Hearts fans are still on cloud nine following Sunday’s 4-0 win over Celtic which ended the Glasgow club’s 69-game domestic unbeaten run.
Here, we look at five things we learned from the match ...
MICHAEL SMITH CAN PLAY CENTRE-BACK
Hearts have used the Northern Ireland internationalist at right-back, left-back and wing-back since signing him from Peterborough United in the summer. Sunday was his first outing in central defence and it proved a rousing success. Smith, 29, looked like he had played centre-back throughout his career as he and Christophe Berra successfully stifled Celtic forwards Leigh Griffiths, Moussa Dembele and Odsonne Edouard. Smith’s pace and reading of the game drew praise from manager Craig Levein, who was without recognised centre-back John Souttar through suspension. The veteran Aaron Hughes was on the bench but, because of a persistent calf problem, he was really only there in an emergency. Smith ensured there was no need to deploy him with a strong and commanding performance which mirrored that of his team-mates in the 4-0 victory.
DAVID MILINKOVIC HITTING TOP FORM
Levein said Milinkovic was a player to keep for when Hearts returned to Tynecastle. The winger is now gaining serious momentum after scoring his first two goals in maroon against Celtic. His positional sense is still lacking, hence Levein’s comment that “his head is in the clouds” but his work rate for a foreign creative player is something to behold. Added to that, he possesses a deft touch, skill and a reasonable turn of pace when on the ball. Hearts have the Frenchman on loan from Genoa until the end of the season but Milinkovic plans to speak to the Italian club in January. He has settled well to life in Edinburgh and is now reaching his best form, prompting thoughts of a permanent stay.
HARRY COCHRANE’S TEMPERAMENT AGAINST SCOTT BROWN
The 16-year-old showed plenty gumption with his pre-match statement that he wanted the chance to play against the Celtic captain. He was right to feel confident. Cochrane produced a sweet finish to score his first senior goal, which put Hearts on the road to a memorable win. He also became the club’s youngest-ever league goalscorer. The teenager looked composed and comfortable in central midfield, and whatever he lacked in physique he more than made up for with intelligence.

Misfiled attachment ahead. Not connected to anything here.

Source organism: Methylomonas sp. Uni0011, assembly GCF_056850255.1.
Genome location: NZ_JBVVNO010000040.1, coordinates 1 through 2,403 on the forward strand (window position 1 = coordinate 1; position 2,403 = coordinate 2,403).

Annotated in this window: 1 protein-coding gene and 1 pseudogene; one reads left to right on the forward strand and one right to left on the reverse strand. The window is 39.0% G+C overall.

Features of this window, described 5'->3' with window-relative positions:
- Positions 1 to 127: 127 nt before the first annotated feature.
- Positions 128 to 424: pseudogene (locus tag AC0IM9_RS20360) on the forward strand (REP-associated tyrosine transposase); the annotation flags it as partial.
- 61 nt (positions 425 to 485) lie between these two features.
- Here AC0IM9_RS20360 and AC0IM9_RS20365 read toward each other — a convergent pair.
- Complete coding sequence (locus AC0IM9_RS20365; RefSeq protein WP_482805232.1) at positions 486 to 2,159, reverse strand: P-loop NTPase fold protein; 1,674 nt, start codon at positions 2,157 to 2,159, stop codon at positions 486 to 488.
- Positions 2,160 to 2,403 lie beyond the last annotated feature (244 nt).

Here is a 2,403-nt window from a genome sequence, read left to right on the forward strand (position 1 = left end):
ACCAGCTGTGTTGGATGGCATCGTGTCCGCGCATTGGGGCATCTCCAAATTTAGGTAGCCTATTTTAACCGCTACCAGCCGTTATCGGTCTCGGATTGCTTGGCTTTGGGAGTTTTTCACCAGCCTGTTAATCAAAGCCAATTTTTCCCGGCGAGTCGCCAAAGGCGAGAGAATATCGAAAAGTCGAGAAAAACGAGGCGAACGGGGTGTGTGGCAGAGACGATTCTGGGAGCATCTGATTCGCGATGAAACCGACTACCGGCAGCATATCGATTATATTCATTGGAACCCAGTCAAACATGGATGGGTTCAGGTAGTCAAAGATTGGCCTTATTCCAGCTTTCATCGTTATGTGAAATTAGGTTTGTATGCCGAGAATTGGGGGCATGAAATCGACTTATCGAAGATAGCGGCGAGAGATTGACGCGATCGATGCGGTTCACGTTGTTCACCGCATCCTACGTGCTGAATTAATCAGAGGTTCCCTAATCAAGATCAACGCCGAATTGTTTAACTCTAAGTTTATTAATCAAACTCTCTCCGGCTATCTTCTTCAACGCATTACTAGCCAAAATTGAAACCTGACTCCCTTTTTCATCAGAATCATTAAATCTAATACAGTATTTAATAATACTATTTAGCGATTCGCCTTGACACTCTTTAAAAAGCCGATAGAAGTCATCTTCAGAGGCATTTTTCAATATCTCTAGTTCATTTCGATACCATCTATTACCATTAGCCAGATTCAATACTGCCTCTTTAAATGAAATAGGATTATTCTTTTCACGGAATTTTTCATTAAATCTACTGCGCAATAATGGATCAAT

NEW STAND, INCREASED TYNECASTLE CROWD
The attendance of 18,555 against Celtic was the largest at Tynecastle Park since 24,139 people watched Hearts and Hibs draw 1-1 there on January 12, 1994. The stadium was rebuilt thereafter, reducing its capacity to just over 17,000. The new main stand increases capacity again and Tynecastle will hold more than 20,000 fans when its redevelopment is complete next summer. Those present on Sunday will testify to the noise and atmosphere generated amid a resounding home victory.
HEARTS’ GRADUAL IMPROVEMENT UNDER CRAIG LEVEIN
The manager did say it would take time and that he would try to “fix things”, as he put it, bit by bit. The repair work is slowly having the desired effect as Hearts are now unbeaten in six matches. They have won their last three without losing a goal, culminating in the end of Celtic’s record-breaking 69-game unbeaten run. Levein returned to the dugout in September and endured a difficult start but results are now beginning to come for the former Scotland manager. His influence should not be underestimated, although he still plans to recruit new players in January.